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Cipulot's EC87 is an Electrostatic Capacitive (EC) TKL keyboard PCB.
Published April 22, 2022
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According to designer Cipulot (@cipulot), his EC87, a fully open-source EC* TKL PCB is "working flawlessly". N-key rollover, analog actuation and QMK/VIA/VIAL compatible.

After some serious work, design, lack of sleep and productive VCs I can finally say it: IT WORKS!!!!! – Cipulot.

GitHub repo this way:


  • Layout size: tenkeykess (TKL)
  • Compatible switches: EC switches (Topre and NIZ)
  • Microcontroller: STM32F411
  • Connector: detachable USB Type C
  • Firmware compatibility: QMK (with VIA/VIAL support)
  • Protection hardware: fused & ESD protection

About EC & Topre boards

I have to confess I've seen Topre and other boards with electro-capacitive switches (can we consider these as switches?) always as something obscure. Apparently enthusiast-level but still rubberdome? Full of springs but not mechanical?

The point is, I'm far from being an expert in this field so I reached out to Cipulot who seemingly keeps churning out EC PCBs.

E.g. the EC87 is not the first EC project of the author, but a continuation of his development of open-source EC boards after publishing the Corne EC Revival, revival of sekigon-gonnoc's CorneECWL.

So the wall of text below reflects almost entirely Cipulot's thoughts.

First and foremost, EC stands for Electrostatic Capacitive which is basically the description of what system is implemented to detect the key being pressed.

Topre is just one of the companies involved in creating EC boards.

Funnily enough, they are not a keyboard company but a die-cast and refrigerator company (that's where the Coldtop comes from) – Cipulot.

According to Cipulot, people at Topre dipped their toes into keyboard stuff when they started to look into terminal keyboards in the mid/late 70s. They developed the switch which is nowadays referred to as Topre switch, composed of the spring, dome, housing, and slider.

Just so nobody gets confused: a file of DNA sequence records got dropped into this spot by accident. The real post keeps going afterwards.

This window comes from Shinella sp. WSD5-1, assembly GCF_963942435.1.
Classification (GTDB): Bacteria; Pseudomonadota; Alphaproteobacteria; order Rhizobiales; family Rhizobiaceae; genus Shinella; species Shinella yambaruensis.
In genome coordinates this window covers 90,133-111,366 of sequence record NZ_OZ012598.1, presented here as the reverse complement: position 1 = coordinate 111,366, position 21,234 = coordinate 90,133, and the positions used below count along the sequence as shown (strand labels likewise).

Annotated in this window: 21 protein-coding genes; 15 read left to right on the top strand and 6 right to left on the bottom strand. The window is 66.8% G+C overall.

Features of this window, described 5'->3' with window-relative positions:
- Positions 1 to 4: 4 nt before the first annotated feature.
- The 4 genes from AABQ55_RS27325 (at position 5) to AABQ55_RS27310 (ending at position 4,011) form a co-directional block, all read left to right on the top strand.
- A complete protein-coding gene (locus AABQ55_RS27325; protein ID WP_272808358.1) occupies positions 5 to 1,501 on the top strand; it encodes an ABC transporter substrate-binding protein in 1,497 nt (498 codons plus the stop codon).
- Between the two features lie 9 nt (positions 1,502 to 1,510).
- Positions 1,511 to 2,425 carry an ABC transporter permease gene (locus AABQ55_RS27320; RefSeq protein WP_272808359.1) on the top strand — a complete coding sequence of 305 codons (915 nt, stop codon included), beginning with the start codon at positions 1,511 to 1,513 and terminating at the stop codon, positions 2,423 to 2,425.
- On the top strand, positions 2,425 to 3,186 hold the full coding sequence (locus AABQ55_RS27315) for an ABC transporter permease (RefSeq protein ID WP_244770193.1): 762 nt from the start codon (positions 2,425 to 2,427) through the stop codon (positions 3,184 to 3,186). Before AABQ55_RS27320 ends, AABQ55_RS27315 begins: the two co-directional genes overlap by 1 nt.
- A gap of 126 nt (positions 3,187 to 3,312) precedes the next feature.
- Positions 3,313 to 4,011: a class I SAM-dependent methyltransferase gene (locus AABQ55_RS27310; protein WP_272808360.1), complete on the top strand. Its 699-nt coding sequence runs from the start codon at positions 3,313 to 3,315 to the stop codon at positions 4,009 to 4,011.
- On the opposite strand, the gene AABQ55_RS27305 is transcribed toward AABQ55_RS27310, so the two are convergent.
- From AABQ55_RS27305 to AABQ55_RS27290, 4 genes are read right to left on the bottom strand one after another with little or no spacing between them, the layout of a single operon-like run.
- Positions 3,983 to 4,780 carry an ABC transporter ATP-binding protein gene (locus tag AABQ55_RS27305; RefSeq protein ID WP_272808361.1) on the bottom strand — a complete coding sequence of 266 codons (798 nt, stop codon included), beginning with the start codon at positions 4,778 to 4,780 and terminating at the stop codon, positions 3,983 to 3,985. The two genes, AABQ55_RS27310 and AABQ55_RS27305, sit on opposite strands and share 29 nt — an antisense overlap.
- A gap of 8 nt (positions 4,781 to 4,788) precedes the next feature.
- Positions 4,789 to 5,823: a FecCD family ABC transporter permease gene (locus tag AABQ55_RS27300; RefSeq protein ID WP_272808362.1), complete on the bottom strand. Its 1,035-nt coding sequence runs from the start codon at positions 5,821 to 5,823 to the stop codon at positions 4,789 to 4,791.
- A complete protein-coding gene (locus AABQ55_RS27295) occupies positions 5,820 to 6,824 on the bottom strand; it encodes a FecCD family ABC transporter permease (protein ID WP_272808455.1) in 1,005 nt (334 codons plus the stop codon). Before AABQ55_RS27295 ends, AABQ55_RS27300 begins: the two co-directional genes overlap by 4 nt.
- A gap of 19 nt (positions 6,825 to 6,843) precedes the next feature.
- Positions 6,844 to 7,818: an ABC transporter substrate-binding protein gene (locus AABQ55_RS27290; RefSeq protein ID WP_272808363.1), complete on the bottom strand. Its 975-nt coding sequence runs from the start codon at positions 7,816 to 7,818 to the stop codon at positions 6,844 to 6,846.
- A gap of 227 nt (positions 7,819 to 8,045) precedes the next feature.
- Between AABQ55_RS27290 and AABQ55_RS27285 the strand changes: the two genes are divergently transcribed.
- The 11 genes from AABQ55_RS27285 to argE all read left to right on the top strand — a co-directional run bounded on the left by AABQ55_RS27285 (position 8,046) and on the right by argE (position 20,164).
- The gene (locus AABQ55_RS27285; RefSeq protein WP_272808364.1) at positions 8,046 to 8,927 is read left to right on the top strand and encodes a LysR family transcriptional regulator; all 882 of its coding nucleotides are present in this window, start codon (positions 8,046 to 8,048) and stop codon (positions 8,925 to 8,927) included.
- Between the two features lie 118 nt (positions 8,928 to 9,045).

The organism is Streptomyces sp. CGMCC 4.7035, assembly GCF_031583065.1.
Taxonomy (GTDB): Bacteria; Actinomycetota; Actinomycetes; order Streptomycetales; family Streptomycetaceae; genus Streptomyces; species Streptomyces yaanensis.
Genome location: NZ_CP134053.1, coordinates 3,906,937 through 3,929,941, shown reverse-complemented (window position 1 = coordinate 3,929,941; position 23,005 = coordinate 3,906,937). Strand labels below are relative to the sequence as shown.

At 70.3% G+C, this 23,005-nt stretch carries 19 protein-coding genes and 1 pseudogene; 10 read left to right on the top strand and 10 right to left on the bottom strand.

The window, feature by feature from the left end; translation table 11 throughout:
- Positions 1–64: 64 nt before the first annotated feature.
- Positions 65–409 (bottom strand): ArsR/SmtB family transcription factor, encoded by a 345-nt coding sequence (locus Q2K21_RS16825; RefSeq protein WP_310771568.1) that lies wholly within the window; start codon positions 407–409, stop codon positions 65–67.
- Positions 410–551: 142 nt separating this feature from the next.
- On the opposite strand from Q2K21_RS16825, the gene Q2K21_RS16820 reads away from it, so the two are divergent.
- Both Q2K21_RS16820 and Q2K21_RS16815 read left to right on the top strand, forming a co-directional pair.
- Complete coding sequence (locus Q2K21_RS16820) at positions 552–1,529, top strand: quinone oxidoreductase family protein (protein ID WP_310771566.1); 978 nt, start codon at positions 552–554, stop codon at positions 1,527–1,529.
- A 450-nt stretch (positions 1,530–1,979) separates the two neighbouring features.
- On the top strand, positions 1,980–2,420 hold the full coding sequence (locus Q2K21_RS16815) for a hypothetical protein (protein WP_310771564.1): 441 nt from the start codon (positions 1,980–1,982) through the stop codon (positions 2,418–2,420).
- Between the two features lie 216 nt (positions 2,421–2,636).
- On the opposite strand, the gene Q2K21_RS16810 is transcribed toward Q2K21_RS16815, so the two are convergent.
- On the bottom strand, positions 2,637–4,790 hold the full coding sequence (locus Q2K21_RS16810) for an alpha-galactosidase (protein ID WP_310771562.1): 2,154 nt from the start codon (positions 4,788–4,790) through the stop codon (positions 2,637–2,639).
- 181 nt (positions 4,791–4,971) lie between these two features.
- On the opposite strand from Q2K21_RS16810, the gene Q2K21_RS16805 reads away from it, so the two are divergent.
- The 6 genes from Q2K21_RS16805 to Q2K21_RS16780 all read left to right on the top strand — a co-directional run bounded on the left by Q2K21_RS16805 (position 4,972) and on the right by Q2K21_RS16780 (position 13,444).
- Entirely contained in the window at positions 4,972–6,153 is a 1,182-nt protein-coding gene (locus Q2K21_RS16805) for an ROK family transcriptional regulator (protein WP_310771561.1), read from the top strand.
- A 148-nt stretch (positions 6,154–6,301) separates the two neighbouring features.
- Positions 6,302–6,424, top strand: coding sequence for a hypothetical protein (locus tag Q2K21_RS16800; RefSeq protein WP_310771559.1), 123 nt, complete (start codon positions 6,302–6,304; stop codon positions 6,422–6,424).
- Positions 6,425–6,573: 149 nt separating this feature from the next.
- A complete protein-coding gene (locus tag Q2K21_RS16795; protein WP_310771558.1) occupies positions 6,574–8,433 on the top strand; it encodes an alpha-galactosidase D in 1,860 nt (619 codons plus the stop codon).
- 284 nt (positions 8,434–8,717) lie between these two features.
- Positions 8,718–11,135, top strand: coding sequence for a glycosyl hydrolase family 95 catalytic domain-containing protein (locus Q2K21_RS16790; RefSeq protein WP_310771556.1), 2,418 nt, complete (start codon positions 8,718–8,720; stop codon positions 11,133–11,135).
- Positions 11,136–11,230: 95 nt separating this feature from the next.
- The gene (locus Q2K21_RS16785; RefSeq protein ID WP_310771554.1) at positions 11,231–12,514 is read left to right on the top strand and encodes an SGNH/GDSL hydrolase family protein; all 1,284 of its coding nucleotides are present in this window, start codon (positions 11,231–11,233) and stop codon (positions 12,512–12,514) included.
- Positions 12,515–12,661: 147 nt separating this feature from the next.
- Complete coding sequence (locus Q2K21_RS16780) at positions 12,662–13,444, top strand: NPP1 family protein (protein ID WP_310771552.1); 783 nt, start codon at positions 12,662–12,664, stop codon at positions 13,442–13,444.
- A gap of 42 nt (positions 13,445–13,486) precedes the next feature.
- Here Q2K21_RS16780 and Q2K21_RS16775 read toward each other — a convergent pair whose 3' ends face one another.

So Topre is EC but not every EC switch is Topre. In the scene, people tend to use this to mark the difference between NIZ [another manufacturer of EC switches – Ed.] and Topre but it goes much more into that. NIZ basically uses the same assembly (spring, dome, slider, housing, etc.) and shares the basic operational principle when it comes to detecting the key presses. But Topre and NIZ aren't the only ones that did EC-based boards. IBM actually used EC-based detection systems in both the Beamspring and Model F.

Another option for EC is the Varmilo EC switch series. They're quite interesting in the way that they incorporate the EC components, apart from the sensing circuit, inside an MX style housing and stem:

Pic: Standard MX (left) vs Varmilo EC (right)

Standard MX (left) vs Varmilo EC (right)

Usually, when we speak of EC we either mean Topre or the equivalent NIZ though.

Topre is the creator of the Topre switch and it's being used in third-party boards too (pretty much like how Cherry designs and produces the MX switches that are then used by third parties.

The Topre name itself is still a trademark, but the patent behind the switch technology (US4584444) expired years ago.

The "notTopre" logo added to the bottom of EC87 is more for memes, just like the THOCC drawing. It serves as a little hint that it works with the switch assembly that Topre developed but NIZ components can be used too (with a dedicated plate).

I try to avoid using full names of companies' stuff (even solely for showing compatibility) bc it doesn't always turns out well. This one being an open-source project, I want to avoid any problems – Cipulot.
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Published on Fri 22nd Apr 2022. Featured in KBD #75 (source).



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